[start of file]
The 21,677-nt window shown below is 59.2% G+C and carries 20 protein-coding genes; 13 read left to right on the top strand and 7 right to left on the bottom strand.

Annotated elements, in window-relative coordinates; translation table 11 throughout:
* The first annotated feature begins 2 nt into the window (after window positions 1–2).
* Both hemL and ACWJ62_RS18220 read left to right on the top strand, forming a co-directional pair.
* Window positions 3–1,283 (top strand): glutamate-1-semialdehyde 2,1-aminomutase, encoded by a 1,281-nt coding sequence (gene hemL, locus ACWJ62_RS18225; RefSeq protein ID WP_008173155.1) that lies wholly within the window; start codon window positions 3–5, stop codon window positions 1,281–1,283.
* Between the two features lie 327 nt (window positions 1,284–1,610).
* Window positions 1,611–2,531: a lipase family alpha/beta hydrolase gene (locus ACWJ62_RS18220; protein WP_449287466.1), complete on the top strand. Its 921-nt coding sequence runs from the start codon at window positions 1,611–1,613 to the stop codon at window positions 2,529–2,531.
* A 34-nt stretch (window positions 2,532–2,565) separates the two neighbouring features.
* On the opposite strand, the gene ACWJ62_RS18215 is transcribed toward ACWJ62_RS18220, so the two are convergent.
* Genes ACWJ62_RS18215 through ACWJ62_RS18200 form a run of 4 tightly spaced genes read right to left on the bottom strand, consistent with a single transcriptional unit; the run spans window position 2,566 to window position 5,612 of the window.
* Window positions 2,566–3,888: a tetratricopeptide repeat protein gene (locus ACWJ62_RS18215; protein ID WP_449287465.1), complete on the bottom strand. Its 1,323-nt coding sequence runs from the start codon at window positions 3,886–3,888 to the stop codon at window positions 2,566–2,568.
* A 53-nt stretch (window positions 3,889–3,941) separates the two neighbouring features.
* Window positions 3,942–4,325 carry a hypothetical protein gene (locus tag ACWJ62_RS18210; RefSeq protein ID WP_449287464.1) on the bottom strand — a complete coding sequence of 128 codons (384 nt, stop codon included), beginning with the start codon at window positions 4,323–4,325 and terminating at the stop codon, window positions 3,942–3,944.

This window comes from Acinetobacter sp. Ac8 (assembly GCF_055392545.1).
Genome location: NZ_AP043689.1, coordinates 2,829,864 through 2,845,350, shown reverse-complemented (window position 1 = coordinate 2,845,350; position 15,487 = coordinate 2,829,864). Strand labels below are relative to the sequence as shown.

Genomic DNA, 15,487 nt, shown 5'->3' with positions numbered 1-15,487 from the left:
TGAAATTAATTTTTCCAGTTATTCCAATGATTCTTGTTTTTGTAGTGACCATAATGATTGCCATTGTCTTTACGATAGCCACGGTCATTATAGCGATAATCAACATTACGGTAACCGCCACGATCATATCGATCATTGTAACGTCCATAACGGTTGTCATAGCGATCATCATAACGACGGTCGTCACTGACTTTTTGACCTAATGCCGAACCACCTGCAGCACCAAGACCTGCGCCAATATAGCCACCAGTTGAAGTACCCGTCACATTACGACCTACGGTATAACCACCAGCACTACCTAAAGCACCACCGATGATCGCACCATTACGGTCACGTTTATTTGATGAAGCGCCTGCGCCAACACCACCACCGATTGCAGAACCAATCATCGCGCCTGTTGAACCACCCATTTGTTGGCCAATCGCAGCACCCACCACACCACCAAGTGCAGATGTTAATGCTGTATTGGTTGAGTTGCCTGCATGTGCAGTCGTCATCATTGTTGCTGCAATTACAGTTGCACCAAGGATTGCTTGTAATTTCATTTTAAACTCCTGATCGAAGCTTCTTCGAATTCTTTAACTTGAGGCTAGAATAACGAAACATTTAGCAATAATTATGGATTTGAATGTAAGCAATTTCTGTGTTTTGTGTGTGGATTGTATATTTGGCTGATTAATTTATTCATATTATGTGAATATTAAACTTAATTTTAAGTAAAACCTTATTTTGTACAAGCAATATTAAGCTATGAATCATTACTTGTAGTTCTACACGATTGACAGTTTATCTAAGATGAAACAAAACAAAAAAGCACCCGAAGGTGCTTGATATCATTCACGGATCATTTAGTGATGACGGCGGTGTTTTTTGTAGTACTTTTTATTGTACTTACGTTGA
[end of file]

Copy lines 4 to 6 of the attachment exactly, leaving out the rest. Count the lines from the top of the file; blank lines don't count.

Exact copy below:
* Both hemL and ACWJ62_RS18220 read left to right on the top strand, forming a co-directional pair.
* Window positions 3–1,283 (top strand): glutamate-1-semialdehyde 2,1-aminomutase, encoded by a 1,281-nt coding sequence (gene hemL, locus ACWJ62_RS18225; RefSeq protein ID WP_008173155.1) that lies wholly within the window; start codon window positions 3–5, stop codon window positions 1,281–1,283.
* Between the two features lie 327 nt (window positions 1,284–1,610).